Success Profile: Sonja Caison, The Cleaning Authority

Walker’s Legacy Profiles recognize unique women of color in business who embody the legacy of Madam C.J. Walker, the first female self-made millionaire. In this installment, meet Sonja Caison.

As we celebrate National Entrepreneurship Month, I can think of no woman better to profile than Sonja Caison. A franchisee of The Cleaning Authority, which has over $1M in sales and covers parts of Northern Virginia, Sonja left her corporate job years ago to start her own business. She has groomed future female entrepreneurs at the Women’s Business Center of Northern Virginia, is active in the Entrepreneurs’ Organization, and is the past president of the entrepreneurship ministry at her church. I sat down with her to learn more about her story.

KRYSTA JONES: Why did you decide to start this franchise?

SONJA CAISON: I wanted more control over my schedule and my financial freedom. I chose a franchise because I wanted the support of a strong franchisor to help me with the backend of the business (e.g., marketing, strategic vendor relationships) so I can focus on the people side of the business (staff and customers). Plus, I wanted to ramp up quickly.  Working with a franchisor provided me with best practices for success in a shorter period of time and with fewer financial mistakes.

KRYSTA JONES: Please give us a snapshot of what an average day is like as owner of your franchise.

SONJA CAISON: My days vary from day to day. Some days I attend board meetings with organizations that I support. Other days I am managing the bookkeeping and administrative side of the business. I meet with my management staff about employees or customer concerns. Finally, on a monthly basis, I meet with a peer business group to create strategies for my company’s growth.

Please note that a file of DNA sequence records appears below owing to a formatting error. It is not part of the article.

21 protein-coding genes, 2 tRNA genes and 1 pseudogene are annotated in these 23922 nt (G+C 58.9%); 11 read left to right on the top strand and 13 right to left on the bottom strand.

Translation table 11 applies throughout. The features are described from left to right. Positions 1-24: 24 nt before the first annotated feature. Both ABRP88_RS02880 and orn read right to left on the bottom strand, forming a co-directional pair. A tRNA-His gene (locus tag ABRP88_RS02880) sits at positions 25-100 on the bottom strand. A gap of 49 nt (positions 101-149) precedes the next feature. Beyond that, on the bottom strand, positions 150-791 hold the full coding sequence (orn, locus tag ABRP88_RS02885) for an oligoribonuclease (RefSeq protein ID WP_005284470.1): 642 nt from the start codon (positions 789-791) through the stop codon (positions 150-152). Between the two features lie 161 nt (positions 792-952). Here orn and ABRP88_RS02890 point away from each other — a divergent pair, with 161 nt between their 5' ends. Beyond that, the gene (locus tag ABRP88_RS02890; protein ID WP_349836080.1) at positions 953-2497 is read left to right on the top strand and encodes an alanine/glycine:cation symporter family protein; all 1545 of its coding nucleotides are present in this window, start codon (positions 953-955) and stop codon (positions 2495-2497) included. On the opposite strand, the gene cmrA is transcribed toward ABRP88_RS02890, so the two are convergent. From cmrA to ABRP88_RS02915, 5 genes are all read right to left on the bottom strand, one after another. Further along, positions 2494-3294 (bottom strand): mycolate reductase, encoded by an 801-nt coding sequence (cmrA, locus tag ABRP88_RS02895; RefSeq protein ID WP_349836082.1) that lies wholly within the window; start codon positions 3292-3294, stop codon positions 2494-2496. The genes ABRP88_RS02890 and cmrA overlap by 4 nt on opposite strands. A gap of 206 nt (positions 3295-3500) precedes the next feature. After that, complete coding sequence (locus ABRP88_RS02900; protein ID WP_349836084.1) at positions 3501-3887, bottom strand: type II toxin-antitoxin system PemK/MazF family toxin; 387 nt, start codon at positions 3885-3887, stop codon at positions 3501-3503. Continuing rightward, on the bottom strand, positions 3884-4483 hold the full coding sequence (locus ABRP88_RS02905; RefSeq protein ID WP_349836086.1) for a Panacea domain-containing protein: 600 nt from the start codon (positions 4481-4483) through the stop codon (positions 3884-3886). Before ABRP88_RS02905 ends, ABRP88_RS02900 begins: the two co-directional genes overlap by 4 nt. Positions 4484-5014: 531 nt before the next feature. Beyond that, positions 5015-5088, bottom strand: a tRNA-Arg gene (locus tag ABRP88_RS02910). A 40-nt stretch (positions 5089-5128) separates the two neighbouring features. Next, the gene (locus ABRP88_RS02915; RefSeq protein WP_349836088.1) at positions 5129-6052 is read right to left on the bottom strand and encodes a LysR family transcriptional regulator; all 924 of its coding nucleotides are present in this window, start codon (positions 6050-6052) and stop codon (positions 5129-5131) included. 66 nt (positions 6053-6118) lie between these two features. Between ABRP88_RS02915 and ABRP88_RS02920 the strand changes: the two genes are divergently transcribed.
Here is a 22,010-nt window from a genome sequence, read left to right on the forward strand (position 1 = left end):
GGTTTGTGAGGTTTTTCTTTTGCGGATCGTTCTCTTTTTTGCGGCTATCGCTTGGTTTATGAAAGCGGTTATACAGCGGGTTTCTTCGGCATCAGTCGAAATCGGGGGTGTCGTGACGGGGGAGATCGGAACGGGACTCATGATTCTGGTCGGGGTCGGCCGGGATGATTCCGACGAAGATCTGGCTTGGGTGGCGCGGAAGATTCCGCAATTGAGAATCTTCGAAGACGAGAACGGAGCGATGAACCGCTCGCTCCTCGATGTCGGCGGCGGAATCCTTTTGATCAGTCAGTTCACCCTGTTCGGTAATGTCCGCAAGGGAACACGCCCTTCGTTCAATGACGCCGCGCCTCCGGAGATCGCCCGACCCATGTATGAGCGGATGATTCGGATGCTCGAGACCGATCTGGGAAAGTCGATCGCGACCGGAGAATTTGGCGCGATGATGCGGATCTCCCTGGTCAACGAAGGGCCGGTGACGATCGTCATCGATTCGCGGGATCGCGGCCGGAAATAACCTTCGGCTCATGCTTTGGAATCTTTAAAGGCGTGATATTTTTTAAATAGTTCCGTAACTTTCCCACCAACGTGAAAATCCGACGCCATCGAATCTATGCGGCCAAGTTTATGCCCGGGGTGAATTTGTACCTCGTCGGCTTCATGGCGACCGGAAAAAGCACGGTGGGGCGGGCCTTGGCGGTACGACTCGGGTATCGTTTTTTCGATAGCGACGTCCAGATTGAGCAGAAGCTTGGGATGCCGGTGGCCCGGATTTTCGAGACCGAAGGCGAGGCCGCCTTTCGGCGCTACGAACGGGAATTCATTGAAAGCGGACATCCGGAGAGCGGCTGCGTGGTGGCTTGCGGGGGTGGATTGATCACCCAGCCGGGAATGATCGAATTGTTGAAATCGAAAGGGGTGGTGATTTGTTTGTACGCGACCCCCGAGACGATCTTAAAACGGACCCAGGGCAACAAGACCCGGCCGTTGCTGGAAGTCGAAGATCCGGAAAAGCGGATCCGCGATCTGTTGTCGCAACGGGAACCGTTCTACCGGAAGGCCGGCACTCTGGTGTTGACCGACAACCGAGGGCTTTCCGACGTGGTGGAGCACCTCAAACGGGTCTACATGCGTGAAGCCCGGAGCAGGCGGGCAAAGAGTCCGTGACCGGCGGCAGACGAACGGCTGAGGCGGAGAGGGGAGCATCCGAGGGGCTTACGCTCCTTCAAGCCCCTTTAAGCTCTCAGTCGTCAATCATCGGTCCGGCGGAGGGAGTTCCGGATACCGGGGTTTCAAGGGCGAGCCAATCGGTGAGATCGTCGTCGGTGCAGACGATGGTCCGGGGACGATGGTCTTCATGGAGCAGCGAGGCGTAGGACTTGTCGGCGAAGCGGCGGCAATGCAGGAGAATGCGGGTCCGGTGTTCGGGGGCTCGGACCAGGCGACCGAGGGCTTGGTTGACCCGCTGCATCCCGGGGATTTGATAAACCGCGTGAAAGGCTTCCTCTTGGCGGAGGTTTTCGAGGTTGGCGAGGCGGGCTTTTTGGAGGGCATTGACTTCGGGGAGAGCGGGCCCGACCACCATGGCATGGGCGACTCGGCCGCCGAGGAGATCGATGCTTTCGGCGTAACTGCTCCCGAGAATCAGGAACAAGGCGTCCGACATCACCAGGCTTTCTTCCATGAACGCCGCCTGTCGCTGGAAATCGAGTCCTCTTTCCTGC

Don’t try to handle growing your business alone. You have issues that another successful business owner can help you overcome

KRYSTA JONES: What are some of your biggest challenges as an owner?

SONJA CAISON: Keeping up with changing work environments. Finding resources to help with the changing environment. When I worked in corporate America, they sent me to training to keep me current. Now it is on me to find resources to keep my company current and ahead of the competition. I want to keep growing as a business owner and finding resources to help me with that growth goal is a constant challenge.

KRYSTA JONES: How do you feel this experience has helped you grow as a person?

SONJA CAISON: I have learned patience, negotiation, listening skills, and how not to sweat the small stuff.

KRYSTA JONES: What professional development tools do you recommend for women of color who want to succeed as an entrepreneur?

SONJA CAISON: I love podcasts. Listening to EO Fire, The Art of Charm, and Andy Stanley Leadership. Podcasts allow me to listen to great leaders throughout my day as background noise in my office. Even the staff hears the discussion. I also enjoy many business books. I found the book Boundaries by Henry Cloud and John Townsend helpful for me and all of the leadership staff of my company.

KRYSTA JONES: What advice in general do you have for women of color who want to be more successful as entrepreneurs?

SONJA CAISON: Don’t try to handle growing your business alone. You have issues that another successful business owner can help you overcome. Network with businesses that are larger and more successful than you. They can help you shorten the problem times with great advice.

 

Krysta Jones

Krysta Jones has committed her life to public service, developing leaders and changing lives. Named one of Leadership Arlington's Top 40 Under 40 in 2014, she was also featured in the May 2014 issue of Ebony Magazine as a "Hero Next Door".   In 2006, Krysta identified a need and founded Virginia Leadership Institute, Inc., which has trained over 300 Black future political candidates and leaders; 30 have run for office, 10 were elected, and 10 received commission appointments. She successfully represented two associations for eight years as a registered lobbyist, advocating for women’s and socio economic status issues.

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